The Paternity of the H-Bombs: Soviet-American Perspectives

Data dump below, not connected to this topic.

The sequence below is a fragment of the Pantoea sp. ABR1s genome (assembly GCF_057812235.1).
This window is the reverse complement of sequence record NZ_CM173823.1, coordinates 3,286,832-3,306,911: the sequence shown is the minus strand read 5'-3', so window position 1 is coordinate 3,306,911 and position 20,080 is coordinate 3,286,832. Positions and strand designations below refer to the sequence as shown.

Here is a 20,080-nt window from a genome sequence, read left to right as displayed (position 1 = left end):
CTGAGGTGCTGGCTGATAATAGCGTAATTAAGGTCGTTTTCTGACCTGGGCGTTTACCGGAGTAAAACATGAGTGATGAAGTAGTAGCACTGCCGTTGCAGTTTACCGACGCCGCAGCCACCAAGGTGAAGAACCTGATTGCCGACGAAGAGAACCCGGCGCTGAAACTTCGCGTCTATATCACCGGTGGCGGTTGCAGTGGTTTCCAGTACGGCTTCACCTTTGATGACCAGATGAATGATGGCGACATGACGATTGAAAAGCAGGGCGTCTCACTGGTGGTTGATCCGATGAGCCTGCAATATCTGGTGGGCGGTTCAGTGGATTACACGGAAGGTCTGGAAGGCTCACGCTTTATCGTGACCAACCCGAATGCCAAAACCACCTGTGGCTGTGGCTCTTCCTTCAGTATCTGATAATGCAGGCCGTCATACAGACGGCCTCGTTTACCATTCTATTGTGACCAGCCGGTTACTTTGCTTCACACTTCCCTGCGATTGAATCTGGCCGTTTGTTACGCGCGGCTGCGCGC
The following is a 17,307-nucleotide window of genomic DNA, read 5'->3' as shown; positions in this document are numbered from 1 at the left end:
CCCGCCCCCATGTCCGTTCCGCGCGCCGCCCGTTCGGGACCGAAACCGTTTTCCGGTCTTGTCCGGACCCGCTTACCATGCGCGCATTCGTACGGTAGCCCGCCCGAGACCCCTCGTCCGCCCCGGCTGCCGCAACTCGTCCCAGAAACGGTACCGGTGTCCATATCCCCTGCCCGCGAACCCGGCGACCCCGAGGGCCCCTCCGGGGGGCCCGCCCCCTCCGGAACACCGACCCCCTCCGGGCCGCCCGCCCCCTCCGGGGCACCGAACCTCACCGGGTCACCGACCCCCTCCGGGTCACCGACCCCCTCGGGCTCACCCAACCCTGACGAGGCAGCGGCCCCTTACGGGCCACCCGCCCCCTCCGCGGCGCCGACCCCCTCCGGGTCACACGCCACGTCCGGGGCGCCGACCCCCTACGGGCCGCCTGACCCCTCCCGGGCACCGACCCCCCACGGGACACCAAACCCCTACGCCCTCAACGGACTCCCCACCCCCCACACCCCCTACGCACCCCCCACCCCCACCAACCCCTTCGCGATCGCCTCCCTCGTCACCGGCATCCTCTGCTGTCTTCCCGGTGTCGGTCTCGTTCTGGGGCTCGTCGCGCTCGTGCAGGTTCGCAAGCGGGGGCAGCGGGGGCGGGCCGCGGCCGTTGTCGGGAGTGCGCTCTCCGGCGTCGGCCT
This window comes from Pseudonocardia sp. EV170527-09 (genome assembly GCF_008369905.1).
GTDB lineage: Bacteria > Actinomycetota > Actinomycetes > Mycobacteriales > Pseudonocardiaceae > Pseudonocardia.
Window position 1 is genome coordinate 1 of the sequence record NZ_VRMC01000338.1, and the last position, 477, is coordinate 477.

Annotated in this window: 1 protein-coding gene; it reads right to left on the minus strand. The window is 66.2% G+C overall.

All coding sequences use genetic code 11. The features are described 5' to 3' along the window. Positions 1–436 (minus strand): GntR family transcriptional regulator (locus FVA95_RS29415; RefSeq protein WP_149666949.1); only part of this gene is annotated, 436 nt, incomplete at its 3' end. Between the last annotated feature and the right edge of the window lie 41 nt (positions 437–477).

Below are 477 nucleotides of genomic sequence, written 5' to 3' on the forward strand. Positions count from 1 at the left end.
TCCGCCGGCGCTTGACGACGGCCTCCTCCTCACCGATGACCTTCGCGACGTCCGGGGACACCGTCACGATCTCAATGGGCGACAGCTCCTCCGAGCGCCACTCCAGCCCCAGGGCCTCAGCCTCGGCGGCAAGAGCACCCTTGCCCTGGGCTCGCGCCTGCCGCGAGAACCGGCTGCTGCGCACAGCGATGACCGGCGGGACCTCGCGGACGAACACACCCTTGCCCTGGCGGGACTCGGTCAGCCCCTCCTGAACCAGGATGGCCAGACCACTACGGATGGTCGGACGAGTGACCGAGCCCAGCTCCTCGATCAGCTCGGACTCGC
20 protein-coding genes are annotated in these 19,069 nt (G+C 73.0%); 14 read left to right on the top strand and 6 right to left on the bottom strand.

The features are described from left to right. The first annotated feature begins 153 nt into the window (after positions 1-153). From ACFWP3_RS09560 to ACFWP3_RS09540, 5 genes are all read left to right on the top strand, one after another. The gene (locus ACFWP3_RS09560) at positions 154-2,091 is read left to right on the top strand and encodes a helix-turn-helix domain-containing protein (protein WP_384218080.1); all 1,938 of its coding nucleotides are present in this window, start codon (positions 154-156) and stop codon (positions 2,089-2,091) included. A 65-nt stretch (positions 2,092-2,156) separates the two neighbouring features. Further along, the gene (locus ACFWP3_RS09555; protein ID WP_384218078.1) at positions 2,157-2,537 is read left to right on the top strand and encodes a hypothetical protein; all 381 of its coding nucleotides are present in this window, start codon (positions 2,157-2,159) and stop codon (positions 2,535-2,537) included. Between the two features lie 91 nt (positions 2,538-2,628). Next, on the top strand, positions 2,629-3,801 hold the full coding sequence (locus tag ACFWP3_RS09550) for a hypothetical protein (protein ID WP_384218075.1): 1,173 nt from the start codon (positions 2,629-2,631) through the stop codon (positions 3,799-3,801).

There are major problems in the history of the American and Soviet hydrogen bombs. They are associated with the Teller-Ulam and Teller-Oppenheimer controversies, and the question of whether the design of the Soviet H-bomb was an independent conception. Because of the scarcity of documentary evidence, these problems have little chance of being settled if the histories of the two are considered separately within their national frameworks. Considered comparatively, however, they can help clarify these problems separately and convert them into different facets of this most important segment in the history of the thermonuclear age.The recently disclosed evidence on the history of the Soviet H-bomb, in particular, on Klaus Fuchs’s key idea of radiation implosion, validates Edward Teller’s view on the invention of the H-bomb, including his understatement of his own accomplishment and his concern about the benefits and head start that the Soviet H-bomb program could have gotten from Fuchs’s espionage. In addition, the Russian perspective on the realities of illusory worlds during the Cold War helps us see these illusory worldviews as largely responsible for the intensity of the H-bomb debate in the United States.